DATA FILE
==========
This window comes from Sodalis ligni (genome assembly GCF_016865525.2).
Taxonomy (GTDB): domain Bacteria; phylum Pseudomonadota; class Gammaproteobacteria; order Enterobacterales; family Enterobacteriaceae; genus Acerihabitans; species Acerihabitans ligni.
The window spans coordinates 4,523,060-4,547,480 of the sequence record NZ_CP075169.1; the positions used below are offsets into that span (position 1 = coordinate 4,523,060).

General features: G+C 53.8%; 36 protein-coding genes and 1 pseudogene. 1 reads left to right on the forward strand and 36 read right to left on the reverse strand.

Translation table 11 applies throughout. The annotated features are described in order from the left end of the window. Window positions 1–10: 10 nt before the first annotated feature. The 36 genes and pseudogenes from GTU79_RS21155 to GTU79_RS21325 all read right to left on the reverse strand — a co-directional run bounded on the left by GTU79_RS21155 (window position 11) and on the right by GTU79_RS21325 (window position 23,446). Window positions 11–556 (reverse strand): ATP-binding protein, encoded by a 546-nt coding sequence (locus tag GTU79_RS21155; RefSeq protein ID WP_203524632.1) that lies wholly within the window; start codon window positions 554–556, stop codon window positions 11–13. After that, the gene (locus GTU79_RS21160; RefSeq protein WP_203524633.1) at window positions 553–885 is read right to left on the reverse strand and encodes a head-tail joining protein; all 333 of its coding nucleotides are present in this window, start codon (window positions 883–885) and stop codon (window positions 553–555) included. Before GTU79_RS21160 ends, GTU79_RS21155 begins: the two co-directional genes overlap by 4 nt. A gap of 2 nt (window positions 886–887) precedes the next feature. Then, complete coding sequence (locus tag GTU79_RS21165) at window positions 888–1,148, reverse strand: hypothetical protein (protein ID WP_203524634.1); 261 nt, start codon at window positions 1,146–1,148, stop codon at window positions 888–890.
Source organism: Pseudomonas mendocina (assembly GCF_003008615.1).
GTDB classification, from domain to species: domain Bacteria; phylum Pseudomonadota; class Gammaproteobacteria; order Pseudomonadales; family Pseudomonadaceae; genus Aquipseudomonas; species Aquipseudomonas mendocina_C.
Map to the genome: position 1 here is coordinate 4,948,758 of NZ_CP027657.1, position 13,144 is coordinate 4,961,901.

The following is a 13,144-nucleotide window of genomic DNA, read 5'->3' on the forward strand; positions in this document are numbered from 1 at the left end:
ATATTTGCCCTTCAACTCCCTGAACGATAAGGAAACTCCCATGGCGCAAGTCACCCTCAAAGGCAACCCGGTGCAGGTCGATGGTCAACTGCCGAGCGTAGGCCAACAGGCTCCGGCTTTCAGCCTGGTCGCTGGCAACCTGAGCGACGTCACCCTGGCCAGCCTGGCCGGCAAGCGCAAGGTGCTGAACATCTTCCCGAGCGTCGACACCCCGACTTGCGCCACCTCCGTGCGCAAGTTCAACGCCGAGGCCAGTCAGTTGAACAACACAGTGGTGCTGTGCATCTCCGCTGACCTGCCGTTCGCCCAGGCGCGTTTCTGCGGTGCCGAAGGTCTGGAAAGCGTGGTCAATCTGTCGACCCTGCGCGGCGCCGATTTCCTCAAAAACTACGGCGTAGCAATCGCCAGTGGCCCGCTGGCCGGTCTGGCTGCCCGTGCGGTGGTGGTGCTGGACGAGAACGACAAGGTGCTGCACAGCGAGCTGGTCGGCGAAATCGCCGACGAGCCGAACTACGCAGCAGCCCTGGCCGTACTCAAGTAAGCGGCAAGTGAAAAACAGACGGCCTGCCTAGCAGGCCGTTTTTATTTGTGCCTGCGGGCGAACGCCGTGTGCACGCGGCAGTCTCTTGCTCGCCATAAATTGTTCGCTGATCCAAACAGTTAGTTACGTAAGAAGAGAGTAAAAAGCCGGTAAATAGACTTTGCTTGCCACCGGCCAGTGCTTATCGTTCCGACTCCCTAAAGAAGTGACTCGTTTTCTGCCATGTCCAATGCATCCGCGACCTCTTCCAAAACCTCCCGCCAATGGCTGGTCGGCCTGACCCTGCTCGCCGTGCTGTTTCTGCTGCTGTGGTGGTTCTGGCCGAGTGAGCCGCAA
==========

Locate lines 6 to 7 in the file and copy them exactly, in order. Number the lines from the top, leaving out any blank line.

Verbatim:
Source organism: Pseudomonas mendocina (assembly GCF_003008615.1).
GTDB classification, from domain to species: domain Bacteria; phylum Pseudomonadota; class Gammaproteobacteria; order Pseudomonadales; family Pseudomonadaceae; genus Aquipseudomonas; species Aquipseudomonas mendocina_C.